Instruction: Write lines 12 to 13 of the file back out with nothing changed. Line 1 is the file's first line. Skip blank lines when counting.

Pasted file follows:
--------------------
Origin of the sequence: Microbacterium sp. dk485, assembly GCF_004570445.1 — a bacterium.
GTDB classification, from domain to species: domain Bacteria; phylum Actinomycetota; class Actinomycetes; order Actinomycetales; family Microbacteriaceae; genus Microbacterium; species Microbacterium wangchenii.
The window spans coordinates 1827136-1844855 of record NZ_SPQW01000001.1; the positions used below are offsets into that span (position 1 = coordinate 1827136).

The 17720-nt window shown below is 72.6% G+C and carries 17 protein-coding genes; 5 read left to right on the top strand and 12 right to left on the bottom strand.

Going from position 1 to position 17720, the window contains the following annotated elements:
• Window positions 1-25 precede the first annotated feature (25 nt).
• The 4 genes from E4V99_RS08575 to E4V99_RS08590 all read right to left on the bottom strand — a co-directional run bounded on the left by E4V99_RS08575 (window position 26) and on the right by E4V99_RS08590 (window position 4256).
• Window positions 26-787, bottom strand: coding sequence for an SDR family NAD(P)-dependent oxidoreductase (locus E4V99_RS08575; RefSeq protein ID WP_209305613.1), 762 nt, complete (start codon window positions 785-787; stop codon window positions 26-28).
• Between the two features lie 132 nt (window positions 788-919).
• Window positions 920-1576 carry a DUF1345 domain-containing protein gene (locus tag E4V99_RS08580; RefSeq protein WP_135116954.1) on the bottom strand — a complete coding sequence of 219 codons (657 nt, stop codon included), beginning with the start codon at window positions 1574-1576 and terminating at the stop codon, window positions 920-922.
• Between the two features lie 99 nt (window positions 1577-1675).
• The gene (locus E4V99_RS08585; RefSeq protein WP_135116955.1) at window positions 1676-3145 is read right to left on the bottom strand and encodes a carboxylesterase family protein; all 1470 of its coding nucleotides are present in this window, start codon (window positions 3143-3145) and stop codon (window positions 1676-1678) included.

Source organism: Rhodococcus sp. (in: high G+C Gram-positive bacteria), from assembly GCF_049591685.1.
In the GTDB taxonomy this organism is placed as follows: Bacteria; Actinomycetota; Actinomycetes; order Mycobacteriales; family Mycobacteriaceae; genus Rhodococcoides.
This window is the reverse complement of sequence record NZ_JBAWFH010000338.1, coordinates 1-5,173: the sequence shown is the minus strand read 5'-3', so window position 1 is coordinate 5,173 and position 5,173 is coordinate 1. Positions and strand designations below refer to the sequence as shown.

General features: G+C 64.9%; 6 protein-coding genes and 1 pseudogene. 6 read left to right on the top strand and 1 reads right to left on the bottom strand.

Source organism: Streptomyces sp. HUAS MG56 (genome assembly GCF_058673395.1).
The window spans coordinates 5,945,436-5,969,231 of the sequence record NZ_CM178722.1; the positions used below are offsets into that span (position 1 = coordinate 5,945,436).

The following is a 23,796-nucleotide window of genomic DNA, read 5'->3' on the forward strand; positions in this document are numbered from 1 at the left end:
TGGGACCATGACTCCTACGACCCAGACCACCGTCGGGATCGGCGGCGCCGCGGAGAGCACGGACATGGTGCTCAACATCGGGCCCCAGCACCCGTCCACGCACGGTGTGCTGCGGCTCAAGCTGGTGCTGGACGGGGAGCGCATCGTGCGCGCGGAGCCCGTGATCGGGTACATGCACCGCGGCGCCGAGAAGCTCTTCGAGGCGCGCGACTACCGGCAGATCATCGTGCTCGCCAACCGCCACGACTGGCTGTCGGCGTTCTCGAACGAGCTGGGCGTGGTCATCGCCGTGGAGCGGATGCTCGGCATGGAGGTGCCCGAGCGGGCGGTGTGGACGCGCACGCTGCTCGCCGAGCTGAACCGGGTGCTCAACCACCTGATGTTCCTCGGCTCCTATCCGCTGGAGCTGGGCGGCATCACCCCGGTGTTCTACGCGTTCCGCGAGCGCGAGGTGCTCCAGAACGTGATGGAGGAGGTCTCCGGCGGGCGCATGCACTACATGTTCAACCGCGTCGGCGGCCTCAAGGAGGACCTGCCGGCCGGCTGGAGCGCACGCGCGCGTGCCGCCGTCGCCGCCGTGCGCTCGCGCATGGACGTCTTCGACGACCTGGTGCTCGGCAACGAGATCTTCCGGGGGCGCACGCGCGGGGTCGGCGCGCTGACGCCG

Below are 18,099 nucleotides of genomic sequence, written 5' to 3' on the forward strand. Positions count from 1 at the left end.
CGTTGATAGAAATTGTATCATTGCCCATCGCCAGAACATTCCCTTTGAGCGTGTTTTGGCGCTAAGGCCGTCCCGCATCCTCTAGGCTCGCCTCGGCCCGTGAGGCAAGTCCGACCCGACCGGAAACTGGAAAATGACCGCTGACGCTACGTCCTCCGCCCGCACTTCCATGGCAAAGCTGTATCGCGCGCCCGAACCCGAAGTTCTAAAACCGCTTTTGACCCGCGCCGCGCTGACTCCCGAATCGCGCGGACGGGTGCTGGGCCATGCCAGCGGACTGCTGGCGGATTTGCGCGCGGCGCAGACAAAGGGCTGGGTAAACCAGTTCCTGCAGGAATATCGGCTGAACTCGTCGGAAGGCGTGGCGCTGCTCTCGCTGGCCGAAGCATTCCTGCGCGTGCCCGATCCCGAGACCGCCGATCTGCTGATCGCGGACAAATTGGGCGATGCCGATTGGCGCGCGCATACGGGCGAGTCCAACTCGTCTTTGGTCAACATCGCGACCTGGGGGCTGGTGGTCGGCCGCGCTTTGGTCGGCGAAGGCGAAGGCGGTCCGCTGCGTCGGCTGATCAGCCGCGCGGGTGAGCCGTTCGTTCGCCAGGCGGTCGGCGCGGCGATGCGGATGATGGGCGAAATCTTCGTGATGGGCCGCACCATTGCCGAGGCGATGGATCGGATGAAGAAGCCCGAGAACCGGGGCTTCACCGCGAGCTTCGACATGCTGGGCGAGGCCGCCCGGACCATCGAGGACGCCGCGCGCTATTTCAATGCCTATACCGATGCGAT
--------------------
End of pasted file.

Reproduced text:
• The gene (locus E4V99_RS08585; RefSeq protein WP_135116955.1) at window positions 1676-3145 is read right to left on the bottom strand and encodes a carboxylesterase family protein; all 1470 of its coding nucleotides are present in this window, start codon (window positions 3143-3145) and stop codon (window positions 1676-1678) included.

Source organism: Rhodococcus sp. (in: high G+C Gram-positive bacteria), from assembly GCF_049591685.1.